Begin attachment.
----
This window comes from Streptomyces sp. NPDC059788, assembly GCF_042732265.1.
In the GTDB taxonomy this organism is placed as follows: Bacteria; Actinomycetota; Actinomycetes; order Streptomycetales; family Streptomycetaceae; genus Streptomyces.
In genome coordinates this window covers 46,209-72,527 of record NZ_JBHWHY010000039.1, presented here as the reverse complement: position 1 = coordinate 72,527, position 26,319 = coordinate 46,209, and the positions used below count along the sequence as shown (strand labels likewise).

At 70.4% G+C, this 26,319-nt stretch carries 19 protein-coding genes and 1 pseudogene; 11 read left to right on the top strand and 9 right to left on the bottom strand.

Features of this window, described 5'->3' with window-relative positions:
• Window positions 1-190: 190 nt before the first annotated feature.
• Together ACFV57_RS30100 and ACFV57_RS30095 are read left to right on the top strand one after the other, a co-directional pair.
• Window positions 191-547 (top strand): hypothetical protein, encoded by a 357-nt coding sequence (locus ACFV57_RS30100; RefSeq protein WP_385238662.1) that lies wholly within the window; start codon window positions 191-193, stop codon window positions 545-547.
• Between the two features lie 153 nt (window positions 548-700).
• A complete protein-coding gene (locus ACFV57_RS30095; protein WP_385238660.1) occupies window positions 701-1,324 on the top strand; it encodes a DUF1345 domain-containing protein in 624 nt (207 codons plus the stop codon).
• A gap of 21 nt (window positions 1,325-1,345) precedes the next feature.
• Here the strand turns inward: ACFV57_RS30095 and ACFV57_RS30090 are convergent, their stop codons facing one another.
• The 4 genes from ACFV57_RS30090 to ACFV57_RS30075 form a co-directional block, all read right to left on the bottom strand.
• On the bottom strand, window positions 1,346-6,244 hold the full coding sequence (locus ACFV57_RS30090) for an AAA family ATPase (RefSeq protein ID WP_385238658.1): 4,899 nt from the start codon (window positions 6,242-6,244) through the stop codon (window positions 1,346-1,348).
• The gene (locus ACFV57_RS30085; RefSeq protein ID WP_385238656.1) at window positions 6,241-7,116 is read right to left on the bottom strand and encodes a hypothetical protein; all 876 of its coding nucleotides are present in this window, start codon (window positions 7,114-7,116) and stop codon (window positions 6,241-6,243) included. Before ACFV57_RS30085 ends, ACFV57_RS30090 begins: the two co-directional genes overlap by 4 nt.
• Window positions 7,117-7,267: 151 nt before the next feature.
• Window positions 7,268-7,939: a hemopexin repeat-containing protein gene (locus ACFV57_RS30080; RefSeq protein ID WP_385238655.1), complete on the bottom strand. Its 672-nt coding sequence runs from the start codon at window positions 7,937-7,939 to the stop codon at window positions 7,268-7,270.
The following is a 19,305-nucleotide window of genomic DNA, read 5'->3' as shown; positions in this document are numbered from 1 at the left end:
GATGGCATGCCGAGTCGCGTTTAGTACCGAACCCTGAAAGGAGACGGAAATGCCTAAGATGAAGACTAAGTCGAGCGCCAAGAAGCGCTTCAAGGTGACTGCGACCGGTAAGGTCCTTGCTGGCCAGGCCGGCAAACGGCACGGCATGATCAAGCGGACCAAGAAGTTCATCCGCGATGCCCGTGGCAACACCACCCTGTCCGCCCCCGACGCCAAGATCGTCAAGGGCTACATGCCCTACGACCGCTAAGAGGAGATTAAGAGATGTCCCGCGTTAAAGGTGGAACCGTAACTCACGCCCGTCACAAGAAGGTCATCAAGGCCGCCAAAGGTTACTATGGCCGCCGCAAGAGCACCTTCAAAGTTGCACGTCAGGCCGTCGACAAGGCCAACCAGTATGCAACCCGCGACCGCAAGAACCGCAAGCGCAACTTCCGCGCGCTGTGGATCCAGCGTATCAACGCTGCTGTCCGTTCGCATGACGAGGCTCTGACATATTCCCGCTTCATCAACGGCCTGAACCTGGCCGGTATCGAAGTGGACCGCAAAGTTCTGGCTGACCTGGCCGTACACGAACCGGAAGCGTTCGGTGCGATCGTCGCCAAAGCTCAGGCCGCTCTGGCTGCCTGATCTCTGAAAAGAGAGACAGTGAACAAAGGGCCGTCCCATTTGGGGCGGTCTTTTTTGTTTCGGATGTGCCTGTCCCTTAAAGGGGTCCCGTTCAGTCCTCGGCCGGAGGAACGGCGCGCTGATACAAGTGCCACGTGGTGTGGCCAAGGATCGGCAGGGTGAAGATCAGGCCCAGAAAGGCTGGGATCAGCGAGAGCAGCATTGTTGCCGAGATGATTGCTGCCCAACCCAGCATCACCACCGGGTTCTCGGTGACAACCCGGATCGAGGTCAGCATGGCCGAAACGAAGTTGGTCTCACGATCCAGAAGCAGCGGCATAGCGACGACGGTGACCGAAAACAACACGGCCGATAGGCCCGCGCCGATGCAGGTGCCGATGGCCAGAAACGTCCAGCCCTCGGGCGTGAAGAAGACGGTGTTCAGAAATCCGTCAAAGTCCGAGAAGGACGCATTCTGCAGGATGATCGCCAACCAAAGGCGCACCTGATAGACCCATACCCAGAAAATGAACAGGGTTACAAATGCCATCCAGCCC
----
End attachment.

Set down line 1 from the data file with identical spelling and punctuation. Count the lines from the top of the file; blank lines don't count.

This window comes from Streptomyces sp. NPDC059788, assembly GCF_042732265.1.